Musharraf appeals denial of military court trial

[JURIST] Lawyers for former Pakistan president Pervez Musharraf [JURIST news archive] filed an appeal to the Supreme Court on Thursday challenging the decision not to allow Musharraf's high treason charge to be tried in military court. A special court was set up in February to try the former president, denying [IANS report] Musharraf's request to be tried in military court. Musharraf is facing charges of treason [IBN report] relating to his unconstitutional declaration of emergency in 2007. Musharraf has repeatedly delayed appearing in court, first based [Reuters report] on fear of bomb threats and later on his failing health; he was admitted to the hospital for chest pains at the beginning of January. Appearing [BBC report] before a special three-judge panel, Musharraf was able to wave at the judges to acknowledge their presence but did not speak during the proceedings. He was reportedly present in court for only 20 minutes.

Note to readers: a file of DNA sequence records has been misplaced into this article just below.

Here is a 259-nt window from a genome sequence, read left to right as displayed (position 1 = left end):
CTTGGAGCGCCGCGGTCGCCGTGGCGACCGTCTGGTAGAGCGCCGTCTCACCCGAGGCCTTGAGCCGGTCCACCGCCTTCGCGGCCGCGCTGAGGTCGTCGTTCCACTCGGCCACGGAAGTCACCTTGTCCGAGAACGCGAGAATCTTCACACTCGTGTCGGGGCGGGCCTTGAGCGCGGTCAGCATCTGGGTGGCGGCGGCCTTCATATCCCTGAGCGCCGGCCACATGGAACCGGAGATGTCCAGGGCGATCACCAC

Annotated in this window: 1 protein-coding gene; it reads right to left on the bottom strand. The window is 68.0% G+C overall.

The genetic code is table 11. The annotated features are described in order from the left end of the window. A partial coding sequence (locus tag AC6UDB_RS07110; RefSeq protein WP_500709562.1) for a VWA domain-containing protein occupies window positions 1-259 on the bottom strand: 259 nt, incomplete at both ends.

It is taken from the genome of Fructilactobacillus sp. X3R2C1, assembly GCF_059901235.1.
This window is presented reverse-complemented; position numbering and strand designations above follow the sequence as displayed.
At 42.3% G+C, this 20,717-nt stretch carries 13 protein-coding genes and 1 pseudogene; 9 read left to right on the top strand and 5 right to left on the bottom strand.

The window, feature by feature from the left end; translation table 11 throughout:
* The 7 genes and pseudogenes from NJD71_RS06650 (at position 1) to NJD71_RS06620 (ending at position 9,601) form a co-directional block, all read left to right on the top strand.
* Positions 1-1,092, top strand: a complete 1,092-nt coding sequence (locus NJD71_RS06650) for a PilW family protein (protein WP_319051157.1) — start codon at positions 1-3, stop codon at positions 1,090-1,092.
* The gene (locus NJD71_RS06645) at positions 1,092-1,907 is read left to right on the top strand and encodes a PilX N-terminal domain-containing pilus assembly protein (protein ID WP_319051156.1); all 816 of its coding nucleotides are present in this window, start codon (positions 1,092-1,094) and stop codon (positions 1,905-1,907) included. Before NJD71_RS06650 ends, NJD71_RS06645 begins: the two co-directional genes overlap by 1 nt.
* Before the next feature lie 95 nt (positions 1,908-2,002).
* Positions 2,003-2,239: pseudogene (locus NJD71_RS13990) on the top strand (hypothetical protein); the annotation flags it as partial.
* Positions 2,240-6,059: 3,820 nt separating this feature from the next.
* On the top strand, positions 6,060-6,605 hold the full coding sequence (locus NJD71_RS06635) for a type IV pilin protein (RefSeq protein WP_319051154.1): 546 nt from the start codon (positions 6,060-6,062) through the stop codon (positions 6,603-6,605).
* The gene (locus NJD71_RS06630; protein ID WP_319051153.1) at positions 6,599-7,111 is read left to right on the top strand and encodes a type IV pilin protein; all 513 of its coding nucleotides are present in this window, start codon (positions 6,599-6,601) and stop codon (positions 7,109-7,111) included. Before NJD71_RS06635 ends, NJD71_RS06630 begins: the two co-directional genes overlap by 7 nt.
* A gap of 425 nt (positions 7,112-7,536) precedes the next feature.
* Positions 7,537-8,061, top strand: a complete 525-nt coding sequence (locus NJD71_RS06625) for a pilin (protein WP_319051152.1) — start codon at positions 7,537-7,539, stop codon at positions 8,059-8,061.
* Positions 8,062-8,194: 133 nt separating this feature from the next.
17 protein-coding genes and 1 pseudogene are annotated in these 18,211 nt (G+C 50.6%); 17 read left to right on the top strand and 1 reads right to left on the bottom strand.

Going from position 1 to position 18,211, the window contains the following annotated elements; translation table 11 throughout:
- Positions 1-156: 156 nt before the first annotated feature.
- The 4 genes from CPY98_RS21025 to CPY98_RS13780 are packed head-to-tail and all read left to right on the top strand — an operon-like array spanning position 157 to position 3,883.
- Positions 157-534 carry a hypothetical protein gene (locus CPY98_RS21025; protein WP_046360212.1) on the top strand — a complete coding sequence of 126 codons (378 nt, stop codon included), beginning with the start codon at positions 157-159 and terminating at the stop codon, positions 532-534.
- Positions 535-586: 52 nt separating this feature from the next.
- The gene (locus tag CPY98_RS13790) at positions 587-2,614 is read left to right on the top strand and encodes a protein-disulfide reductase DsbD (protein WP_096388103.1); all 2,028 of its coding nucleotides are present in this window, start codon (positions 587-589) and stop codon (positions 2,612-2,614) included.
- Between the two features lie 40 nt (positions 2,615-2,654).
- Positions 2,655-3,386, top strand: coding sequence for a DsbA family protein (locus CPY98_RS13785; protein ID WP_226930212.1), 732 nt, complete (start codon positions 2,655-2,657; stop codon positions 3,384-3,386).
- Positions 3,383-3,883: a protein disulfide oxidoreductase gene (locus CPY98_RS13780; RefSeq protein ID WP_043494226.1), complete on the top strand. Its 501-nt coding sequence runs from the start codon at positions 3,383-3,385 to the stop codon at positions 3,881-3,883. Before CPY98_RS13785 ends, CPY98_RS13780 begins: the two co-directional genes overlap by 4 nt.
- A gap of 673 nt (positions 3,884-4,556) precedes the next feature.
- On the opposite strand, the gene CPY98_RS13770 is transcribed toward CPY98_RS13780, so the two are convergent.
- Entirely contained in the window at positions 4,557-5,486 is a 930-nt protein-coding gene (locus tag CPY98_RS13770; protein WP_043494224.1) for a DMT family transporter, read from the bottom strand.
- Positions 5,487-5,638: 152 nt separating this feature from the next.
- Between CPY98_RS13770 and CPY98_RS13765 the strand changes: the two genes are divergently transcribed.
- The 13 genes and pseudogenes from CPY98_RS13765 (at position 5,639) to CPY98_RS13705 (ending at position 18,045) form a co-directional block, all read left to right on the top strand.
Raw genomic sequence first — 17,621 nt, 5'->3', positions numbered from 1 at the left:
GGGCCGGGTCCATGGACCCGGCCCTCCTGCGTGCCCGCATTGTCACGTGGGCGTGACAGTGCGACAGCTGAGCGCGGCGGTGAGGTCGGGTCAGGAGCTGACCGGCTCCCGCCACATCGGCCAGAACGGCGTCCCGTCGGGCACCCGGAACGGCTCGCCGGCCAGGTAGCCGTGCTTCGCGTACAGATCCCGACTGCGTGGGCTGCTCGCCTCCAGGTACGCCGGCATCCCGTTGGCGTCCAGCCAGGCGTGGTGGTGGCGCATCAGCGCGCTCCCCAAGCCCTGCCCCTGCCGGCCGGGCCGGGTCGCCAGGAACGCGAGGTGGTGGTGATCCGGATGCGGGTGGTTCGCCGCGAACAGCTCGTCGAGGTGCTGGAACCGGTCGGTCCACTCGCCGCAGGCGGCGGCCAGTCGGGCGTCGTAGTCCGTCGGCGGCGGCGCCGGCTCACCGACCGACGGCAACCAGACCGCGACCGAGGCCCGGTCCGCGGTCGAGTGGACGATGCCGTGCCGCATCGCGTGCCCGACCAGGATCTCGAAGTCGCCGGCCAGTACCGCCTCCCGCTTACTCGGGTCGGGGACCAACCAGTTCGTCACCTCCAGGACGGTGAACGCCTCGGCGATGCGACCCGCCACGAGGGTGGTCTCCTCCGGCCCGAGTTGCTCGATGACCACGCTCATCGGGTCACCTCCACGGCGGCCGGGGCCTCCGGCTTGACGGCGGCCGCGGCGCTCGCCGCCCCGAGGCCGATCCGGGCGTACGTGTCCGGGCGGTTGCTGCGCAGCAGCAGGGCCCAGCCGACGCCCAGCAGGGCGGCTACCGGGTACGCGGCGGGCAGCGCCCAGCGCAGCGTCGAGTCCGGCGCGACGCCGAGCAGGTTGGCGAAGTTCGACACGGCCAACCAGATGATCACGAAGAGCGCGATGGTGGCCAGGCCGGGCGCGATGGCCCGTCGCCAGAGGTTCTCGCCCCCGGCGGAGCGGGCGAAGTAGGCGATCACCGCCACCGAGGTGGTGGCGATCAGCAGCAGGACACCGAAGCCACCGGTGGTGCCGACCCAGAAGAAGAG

Musharraf has faced a variety of legal troubles since his return to Pakistan from self-imposed exile, though until now it was unclear whether he would ever actually appear in court. He had sought to delay his appearance for medical reasons and requested his travel ban be lifted to go abroad to seek medical treatment, a request the court denied [JURIST report] on January 31, instead issuing a "bailable" arrest warrant. Earlier in January the court rejected [JURIST report] Musharraf's contention that he was too sick to attend proceedings scheduled for January 16 and ordered him to appear, though he ultimately did not do so. Also currently ongoing are proceedings related to Musharraf's involvement in the 2007 Red Mosque killings and the death of Prime Minister Benazir Bhutto. Musharraf was arrested [JURIST report] in October for his role in the Red Mosque massacre after nearly six months of house arrest for the charges relating to the death of Bhutto, for which he was formally charged [JURIST report] in August.

 

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